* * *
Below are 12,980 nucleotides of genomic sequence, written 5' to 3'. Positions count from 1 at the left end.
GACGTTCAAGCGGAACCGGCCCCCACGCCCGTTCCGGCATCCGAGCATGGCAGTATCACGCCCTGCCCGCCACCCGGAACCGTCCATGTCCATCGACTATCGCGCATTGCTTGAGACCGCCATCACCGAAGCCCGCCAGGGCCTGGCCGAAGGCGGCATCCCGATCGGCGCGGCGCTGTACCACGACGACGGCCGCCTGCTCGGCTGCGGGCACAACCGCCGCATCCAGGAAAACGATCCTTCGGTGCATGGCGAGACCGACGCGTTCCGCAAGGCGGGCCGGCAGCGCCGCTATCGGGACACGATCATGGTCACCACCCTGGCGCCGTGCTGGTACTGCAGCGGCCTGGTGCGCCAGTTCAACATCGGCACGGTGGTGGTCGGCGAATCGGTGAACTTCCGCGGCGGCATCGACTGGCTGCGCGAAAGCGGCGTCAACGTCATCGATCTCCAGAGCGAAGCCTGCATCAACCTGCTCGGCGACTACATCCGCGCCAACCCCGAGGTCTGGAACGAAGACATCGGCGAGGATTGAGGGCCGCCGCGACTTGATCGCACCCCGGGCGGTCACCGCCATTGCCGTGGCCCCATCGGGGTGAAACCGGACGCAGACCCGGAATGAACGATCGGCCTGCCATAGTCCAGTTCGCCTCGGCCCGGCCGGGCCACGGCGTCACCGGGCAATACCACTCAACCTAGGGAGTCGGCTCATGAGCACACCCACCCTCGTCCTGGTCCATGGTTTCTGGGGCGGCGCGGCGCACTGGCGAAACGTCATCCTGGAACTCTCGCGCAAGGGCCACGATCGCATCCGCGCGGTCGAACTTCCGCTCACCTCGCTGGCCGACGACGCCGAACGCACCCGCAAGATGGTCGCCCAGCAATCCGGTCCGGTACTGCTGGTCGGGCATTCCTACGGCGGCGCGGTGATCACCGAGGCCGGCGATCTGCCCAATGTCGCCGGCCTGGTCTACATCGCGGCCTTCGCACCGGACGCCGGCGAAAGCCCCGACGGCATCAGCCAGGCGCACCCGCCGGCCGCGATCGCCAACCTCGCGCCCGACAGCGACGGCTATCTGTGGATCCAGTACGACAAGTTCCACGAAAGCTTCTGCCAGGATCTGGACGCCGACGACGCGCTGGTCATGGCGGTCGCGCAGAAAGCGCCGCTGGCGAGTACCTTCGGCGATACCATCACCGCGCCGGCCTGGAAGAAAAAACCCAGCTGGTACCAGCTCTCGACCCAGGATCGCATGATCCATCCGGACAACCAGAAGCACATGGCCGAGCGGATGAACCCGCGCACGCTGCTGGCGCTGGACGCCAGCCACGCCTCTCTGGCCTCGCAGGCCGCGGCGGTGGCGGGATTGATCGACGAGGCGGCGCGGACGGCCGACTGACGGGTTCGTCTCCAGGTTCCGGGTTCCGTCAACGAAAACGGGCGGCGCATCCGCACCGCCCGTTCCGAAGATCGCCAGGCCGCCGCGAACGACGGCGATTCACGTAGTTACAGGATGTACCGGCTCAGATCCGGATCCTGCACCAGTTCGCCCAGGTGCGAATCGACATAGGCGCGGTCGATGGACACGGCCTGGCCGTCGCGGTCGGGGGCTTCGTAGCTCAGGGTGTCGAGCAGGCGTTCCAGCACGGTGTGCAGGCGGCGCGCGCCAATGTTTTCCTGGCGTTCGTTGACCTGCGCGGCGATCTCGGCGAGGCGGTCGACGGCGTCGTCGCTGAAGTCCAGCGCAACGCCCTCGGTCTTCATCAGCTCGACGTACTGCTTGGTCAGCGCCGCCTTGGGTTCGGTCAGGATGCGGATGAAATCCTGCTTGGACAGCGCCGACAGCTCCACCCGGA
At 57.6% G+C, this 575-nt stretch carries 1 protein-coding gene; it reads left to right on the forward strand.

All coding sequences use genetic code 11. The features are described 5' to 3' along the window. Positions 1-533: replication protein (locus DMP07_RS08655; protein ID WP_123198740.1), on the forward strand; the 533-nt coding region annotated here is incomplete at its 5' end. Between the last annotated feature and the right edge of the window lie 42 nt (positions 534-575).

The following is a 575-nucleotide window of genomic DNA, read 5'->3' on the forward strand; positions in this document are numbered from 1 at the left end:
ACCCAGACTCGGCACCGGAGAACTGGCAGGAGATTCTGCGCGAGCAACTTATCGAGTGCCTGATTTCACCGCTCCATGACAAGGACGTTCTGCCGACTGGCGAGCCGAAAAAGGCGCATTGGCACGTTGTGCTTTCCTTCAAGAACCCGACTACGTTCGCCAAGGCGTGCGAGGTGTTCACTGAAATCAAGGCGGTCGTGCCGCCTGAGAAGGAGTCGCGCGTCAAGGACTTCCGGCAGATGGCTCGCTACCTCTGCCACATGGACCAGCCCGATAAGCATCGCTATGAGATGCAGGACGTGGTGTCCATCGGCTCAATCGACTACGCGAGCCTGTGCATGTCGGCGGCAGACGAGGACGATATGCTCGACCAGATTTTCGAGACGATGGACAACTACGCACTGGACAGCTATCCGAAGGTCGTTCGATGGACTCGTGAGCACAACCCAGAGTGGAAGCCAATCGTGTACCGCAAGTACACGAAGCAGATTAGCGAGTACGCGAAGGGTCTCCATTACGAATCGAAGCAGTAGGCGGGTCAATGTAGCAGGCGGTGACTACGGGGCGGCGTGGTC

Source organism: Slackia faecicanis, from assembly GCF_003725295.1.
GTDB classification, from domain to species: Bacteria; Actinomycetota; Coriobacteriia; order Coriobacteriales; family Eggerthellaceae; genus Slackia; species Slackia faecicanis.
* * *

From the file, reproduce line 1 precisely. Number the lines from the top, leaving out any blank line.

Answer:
Below are 12,980 nucleotides of genomic sequence, written 5' to 3'. Positions count from 1 at the left end.